Southwest Airlines has received the final installment of its two-part government aid package. Coming from the previous round of government support passed at the end of 2020, the airline took its first disbursement in January and has now received the second for an amount of over $860 million.
Southwest receives another $860 million in government support
On March 5th, Southwest Airlines reported receiving the second and final disbursement under the federal government’s Payroll Support Program (PSP). First enacted in the early days of the crisis, the airline industry received the second round of government support at the tail end of 2020, with disbursements coming in mid-January.
Southwest received a second and final payment of $863,685,200 from the US Department of the Treasury on March 5th. This is the final disbursement of the $1,727,370,400 that the airline was expected to receive under the agreement with the Treasury.
Southwest has provided the Treasury Department an increase of the promissory note to the tune of $259,105,560. This took the airline’s overall promissory note, in the aggregate, to $488,211,120. Southwest has also issued warrants under the agreement to the Treasury Department to purchase up to 1,054,907 shares of Southwest’s stocks.
The second round of support
Southwest Airlines received the second round of support due to a massive relief package passed at the end of 2020. The airline industry was rallying for additional funding under the PSP program. The second round of support includes conditions similar to the first, in that airlines, have to recall furloughed workers through the end of March and continue flying to a prescribed minimum number of points.
Even before the initial package ran out at the end of September, airlines were gearing up the fight with their unions and industry support groups for another round of government aid. Though delayed, that aid finally came through. Now, however, there is another fight to get additional government support through the fall in the US.
The state of affairs at Southwest
Southwest Airlines posted an annual loss in 2020, representing the difficulty of the year for the industry, as it was the first annual loss in over 40 years for Southwest Airlines. The airline typically has a lot of strengths that allow it to be successful.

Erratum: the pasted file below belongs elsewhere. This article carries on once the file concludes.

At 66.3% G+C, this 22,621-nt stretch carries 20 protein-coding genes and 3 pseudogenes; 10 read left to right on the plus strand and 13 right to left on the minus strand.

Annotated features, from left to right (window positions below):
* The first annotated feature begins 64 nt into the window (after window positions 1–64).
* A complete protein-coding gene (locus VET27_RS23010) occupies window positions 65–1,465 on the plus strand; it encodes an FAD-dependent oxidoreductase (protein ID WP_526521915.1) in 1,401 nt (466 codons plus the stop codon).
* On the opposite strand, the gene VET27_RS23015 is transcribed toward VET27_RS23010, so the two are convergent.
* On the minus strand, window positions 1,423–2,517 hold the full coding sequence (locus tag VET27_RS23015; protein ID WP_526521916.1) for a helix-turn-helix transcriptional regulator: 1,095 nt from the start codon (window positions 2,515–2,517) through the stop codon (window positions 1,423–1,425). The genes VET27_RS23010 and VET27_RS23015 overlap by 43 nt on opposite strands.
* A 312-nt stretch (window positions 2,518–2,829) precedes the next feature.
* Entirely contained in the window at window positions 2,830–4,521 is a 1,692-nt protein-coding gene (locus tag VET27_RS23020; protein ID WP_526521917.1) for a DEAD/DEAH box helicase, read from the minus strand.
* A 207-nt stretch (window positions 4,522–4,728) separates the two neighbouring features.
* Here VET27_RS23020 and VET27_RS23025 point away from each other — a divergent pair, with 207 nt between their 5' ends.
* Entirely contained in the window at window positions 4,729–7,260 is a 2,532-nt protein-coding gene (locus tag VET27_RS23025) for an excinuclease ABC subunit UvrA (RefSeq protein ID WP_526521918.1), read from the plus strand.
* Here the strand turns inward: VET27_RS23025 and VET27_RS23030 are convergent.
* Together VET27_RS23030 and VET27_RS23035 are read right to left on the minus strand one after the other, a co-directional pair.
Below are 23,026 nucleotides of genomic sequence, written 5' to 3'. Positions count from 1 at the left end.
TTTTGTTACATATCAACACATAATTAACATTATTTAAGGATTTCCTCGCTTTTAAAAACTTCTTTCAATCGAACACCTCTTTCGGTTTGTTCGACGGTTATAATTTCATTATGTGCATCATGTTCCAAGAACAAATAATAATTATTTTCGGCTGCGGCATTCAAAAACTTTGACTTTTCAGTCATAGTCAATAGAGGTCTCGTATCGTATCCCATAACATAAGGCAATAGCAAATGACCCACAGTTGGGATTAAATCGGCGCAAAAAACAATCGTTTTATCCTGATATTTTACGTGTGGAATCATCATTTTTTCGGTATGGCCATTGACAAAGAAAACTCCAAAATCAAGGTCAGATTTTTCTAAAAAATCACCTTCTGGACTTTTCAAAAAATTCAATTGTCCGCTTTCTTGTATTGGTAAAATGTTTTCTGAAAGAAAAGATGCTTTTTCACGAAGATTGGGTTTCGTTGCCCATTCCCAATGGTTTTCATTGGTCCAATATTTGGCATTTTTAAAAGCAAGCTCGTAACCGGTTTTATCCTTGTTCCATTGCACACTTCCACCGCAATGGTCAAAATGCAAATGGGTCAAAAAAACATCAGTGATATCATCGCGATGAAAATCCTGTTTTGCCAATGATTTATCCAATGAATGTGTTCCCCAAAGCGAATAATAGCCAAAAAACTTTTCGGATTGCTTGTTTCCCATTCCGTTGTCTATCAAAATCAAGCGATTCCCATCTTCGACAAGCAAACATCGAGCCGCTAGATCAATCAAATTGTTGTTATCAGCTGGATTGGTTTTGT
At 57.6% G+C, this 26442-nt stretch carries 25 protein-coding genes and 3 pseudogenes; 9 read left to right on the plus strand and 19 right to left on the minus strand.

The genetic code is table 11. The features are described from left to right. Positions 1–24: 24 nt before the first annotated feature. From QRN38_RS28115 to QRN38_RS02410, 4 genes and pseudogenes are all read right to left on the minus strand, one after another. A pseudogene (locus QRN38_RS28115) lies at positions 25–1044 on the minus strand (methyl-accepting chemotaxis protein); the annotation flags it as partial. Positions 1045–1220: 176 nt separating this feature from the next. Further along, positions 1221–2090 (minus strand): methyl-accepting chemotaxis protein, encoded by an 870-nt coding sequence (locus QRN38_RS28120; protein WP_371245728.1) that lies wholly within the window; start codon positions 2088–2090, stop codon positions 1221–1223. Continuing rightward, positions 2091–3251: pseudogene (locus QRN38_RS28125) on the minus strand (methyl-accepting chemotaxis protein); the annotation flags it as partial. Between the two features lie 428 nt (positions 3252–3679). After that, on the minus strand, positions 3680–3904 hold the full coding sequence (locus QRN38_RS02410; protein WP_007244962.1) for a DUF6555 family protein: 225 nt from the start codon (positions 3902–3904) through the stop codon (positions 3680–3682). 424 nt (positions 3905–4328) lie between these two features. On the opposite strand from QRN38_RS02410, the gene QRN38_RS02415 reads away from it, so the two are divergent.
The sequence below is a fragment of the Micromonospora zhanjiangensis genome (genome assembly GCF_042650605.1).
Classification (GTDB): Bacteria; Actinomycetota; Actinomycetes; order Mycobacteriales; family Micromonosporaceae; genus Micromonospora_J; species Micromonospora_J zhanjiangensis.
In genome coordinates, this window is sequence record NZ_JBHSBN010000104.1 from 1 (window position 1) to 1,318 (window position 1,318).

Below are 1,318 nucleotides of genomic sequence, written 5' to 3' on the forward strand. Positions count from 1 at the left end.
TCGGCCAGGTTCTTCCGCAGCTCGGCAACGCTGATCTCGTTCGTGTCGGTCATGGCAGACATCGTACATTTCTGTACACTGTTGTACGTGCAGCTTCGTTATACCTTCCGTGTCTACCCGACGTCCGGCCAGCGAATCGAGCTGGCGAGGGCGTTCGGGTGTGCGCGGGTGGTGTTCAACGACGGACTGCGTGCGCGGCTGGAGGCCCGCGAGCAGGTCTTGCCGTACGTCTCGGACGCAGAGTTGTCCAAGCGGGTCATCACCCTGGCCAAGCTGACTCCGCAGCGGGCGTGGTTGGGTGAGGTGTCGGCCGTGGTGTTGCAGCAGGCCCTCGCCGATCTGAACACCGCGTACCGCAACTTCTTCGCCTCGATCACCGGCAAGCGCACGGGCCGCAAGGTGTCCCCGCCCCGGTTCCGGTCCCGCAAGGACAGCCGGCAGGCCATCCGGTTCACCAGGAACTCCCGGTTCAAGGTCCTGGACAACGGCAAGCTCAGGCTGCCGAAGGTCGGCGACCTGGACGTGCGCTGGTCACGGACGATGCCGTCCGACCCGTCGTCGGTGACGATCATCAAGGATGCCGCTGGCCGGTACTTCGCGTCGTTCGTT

For example, Southwest had to face a less dire liquidity situation at the start of the crisis because it got saved by a little over a month or two of cancellations and refunds for expensive long-haul international journeys. Domestic pressure lagged international, so Southwest escaped a little of the early brunt of the crisis, but the airline still had a difficult time.
Southwest had threatened there would be some furloughs at the end of 2020, though it appears now that the airline has the support it needs to avoid furloughs for some time, hopefully. The airline industry expects a robust domestic rebound, buoyed by improved March expectations, that should give Southwest a boost. The airline is adding plenty of new warm-weather and outdoor leisure-friendly destinations, like Bozeman in Montana, that should help it keep its planes more full.
For now, however, the government support will help Southwest keep all of its employees employed and on the payroll, but as April rolls around and the protection of government support runs out, Southwest will need to hope the improved travel environment lasts for a few months to give the airline a much-needed revenue boost.
Are you glad to see Southwest Airlines receive the second disbursement of government support? Let us know in the comments!